Sustainable Design Principles 101 – Multi-Residential Australia

This post is designed to guide design teams during early design stages prior to any form of drawing mark-up. It describes a pathway of continuous building improvement through easy low hanging fruit strategies to incorporation of renewable technologies and advanced design principles. As sustainability becomes engrained in the construction industry it is important that stakeholders maintain an understanding of what the market expects both presently and going forwards into a low carbon future.


Achieving Targets – The Basics

Generally a multi-residential apartment building built to BCA standards (electric hot water, 6 star Nathers and standard air conditioner) will have approximately the same impacts as the benchmark average dwelling (4.2 tonnes/person/year). They tend to be smaller (less space to heat and cool), have longer design lives and high occupancy (reducing the impacts on a per person per year basis). The chart below represents the life cycle Impacts of a typical multi-residential apartment building.

Capture 2

Typically there are a number of “low hanging fruit” design improvements that are low cost and low risk to implement. The measures focus on operational energy which generally makes up 70%-80% of the total life cycle impacts. The measures are detailed below for a standard apartment building with a mix of one and 2 bed apartments, please note these are indicative figures and will vary depending on final design, density, services and materials used.

Sustainability Measure

Typical percentage improvement
Gas hot water system 25%-30%
Lighting motion sensors/timers in common areas 6%-8%
Apartment Energy Monitoring 2%-4%
Behavioural Change Programs 2%-4%
Low flow shower heads (5l/minute) 1%-2%
Limit refrigeration space to less than 750mm 0.6%-0.7%
Ventilated refrigeration cabinetry 0.4%-5%
Total approximate 37%-45%


With implementation of the above measures the building will achieve approximately a 37% to 45% improvement sitting at a Silver medal rating. To achieve greater improvements renewable technologies are needed.


Renewable Technology Typical percentage improvement
Solar Hot Water (1m2 per dwelling) 3%-4%
Solar PV (1kW/ 10m2 per apartment) 5%-7%


The majority of medium rise flat roofs can easily accommodate the above with room left over for other elements such as flues and skylights. The low hanging fruit combined with some renewable generation will typically achieve around a 45-55% improvement.


 Achieving Targets – Best Practise

For higher ratings to be achieved, there will need to be upwards of 1 kW and per apartment and over 10m2 of roof space available alongside the measures detailed above. This can require careful consideration of roof designs from the outside and in some instances, consideration of options off-site such as community owned solar PV farms may be required.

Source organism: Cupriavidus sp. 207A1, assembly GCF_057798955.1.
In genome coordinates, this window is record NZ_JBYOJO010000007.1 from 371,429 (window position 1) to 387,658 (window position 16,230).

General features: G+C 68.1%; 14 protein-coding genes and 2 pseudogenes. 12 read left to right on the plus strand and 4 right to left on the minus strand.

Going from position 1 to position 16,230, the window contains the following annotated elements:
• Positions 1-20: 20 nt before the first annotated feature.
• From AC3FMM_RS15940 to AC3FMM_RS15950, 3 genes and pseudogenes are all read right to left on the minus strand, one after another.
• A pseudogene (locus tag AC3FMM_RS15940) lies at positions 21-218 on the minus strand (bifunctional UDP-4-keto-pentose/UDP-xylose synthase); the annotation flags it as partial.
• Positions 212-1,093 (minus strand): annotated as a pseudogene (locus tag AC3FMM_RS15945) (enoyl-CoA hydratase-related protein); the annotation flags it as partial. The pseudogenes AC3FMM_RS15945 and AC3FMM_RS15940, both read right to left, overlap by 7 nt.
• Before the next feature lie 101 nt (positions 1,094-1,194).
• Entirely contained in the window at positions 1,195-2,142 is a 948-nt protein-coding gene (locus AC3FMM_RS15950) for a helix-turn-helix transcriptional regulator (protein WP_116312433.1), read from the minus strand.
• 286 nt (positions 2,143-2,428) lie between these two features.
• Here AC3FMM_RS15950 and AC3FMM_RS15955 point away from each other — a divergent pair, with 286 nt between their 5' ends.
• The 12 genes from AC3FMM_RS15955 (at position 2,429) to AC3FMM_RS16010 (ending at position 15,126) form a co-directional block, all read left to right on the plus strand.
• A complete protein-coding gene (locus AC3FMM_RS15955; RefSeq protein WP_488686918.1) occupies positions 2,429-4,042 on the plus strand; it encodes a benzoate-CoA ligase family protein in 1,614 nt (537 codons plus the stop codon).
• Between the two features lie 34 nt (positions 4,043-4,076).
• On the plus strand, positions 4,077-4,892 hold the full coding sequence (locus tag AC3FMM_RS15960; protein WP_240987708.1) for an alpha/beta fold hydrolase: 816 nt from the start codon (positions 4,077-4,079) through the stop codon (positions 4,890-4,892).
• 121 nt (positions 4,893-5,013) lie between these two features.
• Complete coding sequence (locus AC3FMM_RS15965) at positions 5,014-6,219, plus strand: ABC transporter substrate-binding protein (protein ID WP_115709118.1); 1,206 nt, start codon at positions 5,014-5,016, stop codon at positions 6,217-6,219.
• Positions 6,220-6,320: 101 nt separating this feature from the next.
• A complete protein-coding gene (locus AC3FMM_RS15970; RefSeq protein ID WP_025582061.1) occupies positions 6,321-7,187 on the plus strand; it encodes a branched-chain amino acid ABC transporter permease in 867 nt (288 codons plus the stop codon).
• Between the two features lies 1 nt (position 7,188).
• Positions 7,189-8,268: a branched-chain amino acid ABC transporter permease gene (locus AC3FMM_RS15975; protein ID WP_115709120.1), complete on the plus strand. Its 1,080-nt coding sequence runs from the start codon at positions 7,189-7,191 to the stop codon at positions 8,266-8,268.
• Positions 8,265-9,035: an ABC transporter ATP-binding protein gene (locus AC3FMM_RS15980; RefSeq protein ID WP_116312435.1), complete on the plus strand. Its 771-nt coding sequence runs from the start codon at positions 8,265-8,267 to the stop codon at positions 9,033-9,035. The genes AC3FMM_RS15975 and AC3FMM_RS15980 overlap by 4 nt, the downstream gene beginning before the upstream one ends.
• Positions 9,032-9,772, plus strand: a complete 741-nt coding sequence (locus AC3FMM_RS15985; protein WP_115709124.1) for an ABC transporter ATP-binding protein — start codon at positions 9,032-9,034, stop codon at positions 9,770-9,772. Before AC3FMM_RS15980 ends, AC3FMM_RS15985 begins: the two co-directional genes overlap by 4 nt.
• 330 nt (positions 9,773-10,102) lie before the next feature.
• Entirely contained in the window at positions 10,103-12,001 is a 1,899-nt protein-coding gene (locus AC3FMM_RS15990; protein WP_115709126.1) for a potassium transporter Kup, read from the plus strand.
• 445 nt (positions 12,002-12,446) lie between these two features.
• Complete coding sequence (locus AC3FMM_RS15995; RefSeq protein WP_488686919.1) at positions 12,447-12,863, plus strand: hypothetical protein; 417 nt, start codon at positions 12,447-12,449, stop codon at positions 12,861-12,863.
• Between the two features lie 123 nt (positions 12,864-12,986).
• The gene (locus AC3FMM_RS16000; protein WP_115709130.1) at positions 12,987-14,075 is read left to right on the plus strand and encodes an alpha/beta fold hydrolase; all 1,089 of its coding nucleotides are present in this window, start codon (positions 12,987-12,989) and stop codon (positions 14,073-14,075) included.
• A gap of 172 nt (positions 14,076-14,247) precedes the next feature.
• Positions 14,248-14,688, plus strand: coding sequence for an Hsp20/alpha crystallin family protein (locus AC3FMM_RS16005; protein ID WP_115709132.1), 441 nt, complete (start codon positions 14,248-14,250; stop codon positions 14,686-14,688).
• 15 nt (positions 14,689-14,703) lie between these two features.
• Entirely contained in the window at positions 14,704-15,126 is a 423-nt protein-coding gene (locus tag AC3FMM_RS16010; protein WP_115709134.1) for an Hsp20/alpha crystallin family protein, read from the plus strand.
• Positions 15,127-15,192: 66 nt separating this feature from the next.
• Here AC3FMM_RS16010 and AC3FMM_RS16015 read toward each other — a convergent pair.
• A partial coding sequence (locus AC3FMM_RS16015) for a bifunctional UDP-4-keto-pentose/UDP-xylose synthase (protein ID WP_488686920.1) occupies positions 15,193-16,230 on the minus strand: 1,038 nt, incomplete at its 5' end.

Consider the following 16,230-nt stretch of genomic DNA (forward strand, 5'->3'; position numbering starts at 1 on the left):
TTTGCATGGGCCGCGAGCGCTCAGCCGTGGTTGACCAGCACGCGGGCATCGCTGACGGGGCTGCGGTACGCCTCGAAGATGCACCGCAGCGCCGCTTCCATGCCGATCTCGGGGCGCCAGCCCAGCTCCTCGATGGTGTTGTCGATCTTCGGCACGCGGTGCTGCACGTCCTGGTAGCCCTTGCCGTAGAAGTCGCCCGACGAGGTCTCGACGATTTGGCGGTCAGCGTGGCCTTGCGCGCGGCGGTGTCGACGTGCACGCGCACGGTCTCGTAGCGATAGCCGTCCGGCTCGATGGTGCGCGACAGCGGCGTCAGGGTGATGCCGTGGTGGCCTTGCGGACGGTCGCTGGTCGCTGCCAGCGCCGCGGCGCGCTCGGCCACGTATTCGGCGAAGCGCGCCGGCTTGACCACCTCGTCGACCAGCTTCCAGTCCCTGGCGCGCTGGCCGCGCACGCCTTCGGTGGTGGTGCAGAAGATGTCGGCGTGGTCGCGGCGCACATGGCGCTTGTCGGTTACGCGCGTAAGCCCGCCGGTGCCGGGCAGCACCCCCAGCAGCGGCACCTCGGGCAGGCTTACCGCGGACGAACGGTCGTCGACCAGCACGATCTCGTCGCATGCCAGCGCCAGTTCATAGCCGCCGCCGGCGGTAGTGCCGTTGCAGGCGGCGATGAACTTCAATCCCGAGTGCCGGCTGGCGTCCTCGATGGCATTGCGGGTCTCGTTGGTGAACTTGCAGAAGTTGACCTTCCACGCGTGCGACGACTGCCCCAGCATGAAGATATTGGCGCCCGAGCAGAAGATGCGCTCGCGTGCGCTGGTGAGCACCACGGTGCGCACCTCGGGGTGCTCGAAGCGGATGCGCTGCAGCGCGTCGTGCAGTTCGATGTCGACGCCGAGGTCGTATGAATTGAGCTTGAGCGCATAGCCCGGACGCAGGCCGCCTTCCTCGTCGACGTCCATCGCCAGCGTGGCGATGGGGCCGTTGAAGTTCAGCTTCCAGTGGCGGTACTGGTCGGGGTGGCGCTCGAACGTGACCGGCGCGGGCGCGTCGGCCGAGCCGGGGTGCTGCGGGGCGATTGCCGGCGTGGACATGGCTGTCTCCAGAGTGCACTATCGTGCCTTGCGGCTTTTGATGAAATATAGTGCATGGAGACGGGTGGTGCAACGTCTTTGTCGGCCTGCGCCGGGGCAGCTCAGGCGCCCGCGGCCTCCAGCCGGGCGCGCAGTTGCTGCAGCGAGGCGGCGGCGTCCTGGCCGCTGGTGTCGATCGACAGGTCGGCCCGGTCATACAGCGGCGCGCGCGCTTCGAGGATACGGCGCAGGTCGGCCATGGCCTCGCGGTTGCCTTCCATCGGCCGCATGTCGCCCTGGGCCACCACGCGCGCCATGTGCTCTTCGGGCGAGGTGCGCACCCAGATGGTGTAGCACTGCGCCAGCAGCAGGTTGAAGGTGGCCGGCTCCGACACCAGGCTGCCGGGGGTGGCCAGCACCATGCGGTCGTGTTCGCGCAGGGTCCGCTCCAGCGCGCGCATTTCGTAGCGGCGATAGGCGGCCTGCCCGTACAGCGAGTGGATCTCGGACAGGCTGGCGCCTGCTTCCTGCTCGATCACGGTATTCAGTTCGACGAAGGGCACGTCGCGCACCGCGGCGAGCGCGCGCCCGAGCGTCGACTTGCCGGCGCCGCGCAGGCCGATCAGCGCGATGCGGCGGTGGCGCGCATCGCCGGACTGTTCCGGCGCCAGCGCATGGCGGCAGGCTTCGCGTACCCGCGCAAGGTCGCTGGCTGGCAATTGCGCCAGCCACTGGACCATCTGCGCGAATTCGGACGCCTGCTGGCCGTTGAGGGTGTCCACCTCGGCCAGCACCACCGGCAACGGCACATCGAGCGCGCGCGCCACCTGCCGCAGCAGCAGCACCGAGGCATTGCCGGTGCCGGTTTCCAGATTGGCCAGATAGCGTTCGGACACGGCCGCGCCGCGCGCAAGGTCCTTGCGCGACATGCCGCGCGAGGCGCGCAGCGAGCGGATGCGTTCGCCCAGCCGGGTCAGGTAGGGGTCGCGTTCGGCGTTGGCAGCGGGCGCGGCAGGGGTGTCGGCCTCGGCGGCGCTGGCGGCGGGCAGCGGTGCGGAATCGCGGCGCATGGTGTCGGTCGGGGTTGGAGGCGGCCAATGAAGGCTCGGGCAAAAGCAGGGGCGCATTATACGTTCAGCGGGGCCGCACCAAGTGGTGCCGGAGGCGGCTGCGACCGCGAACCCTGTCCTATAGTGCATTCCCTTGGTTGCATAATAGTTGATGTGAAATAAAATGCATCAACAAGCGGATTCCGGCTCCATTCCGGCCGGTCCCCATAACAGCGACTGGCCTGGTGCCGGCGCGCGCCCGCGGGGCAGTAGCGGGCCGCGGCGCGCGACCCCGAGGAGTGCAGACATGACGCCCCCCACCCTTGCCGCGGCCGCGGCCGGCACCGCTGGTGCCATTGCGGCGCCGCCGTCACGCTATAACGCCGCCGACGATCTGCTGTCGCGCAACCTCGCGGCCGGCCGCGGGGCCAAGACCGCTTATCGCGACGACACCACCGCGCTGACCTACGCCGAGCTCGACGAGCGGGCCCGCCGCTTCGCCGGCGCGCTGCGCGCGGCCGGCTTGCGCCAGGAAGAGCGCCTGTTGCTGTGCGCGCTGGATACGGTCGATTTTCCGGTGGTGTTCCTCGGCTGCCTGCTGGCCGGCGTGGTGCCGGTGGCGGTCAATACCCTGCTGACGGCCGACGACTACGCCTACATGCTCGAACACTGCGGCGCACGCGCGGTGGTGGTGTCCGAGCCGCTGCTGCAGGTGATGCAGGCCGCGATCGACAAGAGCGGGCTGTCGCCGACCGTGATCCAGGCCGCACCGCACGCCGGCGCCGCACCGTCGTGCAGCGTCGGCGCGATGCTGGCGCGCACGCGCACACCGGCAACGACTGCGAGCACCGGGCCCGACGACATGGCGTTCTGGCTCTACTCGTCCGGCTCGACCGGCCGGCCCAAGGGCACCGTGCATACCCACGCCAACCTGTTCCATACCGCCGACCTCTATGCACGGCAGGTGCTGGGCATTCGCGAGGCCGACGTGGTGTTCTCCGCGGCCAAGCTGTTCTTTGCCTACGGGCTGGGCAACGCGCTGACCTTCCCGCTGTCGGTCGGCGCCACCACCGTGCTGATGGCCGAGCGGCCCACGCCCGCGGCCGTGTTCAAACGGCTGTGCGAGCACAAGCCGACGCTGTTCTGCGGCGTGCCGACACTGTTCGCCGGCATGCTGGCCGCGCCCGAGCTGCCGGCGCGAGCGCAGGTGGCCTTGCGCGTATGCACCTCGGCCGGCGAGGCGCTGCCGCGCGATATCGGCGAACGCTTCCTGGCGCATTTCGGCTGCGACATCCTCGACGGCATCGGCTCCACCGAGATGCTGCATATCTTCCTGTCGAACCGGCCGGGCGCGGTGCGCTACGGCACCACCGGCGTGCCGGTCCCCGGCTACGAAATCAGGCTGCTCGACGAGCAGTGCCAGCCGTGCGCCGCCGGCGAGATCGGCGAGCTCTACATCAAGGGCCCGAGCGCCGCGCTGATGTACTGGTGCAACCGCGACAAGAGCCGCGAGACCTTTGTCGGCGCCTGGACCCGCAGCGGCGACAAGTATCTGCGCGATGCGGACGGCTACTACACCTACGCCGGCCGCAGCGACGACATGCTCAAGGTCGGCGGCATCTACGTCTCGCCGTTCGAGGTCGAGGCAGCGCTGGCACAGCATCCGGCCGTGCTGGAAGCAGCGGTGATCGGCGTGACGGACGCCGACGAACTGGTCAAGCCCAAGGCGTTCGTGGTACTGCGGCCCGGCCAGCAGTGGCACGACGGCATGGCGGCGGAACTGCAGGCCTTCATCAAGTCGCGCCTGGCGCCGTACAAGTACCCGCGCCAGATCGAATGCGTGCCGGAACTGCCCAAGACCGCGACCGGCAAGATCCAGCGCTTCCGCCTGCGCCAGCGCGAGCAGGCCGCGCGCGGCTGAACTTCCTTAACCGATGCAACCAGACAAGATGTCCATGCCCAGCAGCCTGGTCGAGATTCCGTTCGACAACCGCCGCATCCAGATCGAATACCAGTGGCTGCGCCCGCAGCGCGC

Renewable Technology Typical percentage improvement
Solar PV (2kW/ 20m2 per apartment) 10%-14%
Solar PV (3kW/ 30m2 per apartment) 15%-20%
Solar PV (4kW/ 40m2 per apartment) 20%-28%


Roof Orientation for PV:

Capture3Once a residential building gets above 4 storeys, or a commercial building gets above 3 storeys, it will likely end up in a position where the solar technologies that are required are constrained by the roof space that is available. In this situation the design team should take roof design into consideration from an early stage and optimise it for solar panel installations. The following guidelines should be considered:

  • By installing panels “flat” on a roof, many moor panels can fit because they do not need separating for shading.
  • Shading from surrounding objects and buildings is an important consideration however it is rarely a problem in multi-residential buildings taller than their surroundings. PV can be very worthwhile even if partially shaded and can may still deliver significant carbon savings compared to other measures.
  • For designing roofs in this situation, the following considerations should be made.  Note that the below loss figure for varying orientation and pitch are applicable to Perth (latitude of 32 degrees):
  • The orientation of the roof can significantly aid the amount of PV or Solar Hot Water that can be installed in the diagram above

– North facing panels at 32 degree pitch gives optimum energy gain over the whole year (100%)

– Dropping pitch to 5 degrees only results in a loss of approximately 9% (91% of optimal generation)

  • If panels are to be pitched at lower than 10 degrees, consideration should be given to at least annual cleaning until it is proven that soiling is not effecting generation.
  • If possible, avoid hips in roofs as these significantly reduce the amount of PV that can be installed.  It is far better to pitch the roof in two directions only.  Even pitching north and south in two directions is likely to result in a better overall result than in four directions.  The south facing panels may generate less power per panel than the east or west, but more panels will be able to be installed because hips won’t have to be avoided and this will more than make up for the slight loss of efficiency in south facing panels.
  • Very wide gutters can significantly affect the available roof space for solar collectors.  Consider overhanging the roof structure over a required large gutter.
  • Protruding services that break up the roof space should be designed if possible on the south side of the building.  This reduces the losses due to shade for solar collectors across the whole roof.
  • Roofs with multiple heights are complex due to overshadowing.  If possible avoid this.